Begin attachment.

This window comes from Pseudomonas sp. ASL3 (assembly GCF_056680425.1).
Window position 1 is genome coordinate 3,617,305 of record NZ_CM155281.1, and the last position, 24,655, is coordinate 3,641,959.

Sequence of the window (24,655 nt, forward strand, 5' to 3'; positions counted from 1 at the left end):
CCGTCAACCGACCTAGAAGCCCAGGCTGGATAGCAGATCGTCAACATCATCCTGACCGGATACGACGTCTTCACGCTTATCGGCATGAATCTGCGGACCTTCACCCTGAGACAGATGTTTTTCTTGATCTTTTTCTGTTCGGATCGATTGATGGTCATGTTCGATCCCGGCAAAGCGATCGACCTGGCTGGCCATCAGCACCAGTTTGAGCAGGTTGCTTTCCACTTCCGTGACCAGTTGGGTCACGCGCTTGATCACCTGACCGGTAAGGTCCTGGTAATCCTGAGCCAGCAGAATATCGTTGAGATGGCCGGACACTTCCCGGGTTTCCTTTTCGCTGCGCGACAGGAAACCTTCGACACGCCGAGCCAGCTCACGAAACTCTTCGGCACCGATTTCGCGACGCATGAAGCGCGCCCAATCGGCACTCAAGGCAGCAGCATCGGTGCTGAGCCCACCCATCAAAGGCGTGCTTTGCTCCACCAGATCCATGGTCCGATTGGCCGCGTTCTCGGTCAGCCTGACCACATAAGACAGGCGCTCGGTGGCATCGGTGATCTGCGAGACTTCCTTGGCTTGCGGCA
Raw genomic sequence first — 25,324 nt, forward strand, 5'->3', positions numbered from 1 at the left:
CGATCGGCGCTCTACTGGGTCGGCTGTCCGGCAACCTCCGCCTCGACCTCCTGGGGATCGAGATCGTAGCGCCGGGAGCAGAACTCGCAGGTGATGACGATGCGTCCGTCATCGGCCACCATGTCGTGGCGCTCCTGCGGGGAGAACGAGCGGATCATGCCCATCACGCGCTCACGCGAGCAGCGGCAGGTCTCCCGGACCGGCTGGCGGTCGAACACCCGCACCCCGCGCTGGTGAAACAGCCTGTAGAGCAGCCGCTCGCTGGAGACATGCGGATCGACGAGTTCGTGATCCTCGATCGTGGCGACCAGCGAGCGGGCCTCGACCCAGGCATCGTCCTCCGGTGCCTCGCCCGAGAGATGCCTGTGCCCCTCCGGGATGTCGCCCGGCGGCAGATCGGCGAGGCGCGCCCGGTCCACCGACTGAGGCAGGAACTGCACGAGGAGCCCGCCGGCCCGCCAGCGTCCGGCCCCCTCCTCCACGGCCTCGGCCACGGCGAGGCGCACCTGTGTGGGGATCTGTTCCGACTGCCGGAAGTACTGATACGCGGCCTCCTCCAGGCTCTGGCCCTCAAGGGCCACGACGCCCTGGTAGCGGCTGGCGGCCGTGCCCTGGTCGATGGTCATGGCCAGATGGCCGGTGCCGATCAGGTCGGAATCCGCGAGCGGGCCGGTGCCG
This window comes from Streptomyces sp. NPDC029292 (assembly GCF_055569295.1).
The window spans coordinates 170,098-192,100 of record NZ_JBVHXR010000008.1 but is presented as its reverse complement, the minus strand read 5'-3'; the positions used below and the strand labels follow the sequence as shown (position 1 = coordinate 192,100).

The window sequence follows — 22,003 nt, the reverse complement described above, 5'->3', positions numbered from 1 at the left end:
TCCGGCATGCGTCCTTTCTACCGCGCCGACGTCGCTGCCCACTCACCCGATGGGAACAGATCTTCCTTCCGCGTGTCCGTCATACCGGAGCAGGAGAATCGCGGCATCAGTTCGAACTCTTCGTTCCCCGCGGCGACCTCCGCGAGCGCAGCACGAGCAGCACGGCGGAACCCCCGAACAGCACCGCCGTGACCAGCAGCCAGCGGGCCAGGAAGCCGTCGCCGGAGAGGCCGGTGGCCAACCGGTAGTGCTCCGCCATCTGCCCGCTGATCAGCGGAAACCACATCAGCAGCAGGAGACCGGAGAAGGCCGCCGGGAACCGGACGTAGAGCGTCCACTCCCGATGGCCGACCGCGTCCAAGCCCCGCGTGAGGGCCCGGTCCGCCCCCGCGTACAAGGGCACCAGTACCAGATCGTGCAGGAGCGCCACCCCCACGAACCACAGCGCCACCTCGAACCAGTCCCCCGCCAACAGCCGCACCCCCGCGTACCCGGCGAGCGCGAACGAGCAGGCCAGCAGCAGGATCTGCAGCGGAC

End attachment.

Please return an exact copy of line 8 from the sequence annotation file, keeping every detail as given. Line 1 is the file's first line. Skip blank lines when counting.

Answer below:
The window spans coordinates 170,098-192,100 of record NZ_JBVHXR010000008.1 but is presented as its reverse complement, the minus strand read 5'-3'; the positions used below and the strand labels follow the sequence as shown (position 1 = coordinate 192,100).